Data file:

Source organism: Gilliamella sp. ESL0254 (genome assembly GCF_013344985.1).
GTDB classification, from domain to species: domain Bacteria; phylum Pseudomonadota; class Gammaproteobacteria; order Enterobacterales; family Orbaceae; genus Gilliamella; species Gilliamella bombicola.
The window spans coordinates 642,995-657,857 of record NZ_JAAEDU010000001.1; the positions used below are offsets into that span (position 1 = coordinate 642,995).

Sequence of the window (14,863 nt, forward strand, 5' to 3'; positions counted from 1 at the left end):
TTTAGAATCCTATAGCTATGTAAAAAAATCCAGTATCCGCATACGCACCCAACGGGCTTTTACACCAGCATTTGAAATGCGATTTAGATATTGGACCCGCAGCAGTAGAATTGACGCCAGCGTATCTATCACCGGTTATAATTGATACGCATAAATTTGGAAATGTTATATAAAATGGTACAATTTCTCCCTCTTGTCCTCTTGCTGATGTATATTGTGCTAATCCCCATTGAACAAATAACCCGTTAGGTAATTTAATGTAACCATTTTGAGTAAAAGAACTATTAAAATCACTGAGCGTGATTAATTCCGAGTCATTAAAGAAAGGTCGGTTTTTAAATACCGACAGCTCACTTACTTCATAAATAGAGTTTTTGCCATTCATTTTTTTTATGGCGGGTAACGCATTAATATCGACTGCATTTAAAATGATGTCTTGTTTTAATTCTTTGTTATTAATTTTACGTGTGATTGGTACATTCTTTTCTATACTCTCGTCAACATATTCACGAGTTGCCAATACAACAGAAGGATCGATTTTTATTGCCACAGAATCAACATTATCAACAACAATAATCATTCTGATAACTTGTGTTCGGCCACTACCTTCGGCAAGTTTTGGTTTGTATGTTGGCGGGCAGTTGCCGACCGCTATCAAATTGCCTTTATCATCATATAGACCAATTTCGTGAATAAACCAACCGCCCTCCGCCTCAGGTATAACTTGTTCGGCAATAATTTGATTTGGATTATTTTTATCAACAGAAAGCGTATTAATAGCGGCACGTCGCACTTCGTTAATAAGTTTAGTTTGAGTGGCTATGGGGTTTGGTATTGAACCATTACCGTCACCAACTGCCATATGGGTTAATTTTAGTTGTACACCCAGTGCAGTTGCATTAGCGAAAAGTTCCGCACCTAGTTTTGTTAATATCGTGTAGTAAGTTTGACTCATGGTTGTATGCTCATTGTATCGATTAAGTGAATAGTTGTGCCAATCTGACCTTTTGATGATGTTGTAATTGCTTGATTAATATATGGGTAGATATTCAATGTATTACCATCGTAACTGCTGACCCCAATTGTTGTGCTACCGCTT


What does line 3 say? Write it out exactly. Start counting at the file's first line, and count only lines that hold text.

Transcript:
The window spans coordinates 642,995-657,857 of record NZ_JAAEDU010000001.1; the positions used below are offsets into that span (position 1 = coordinate 642,995).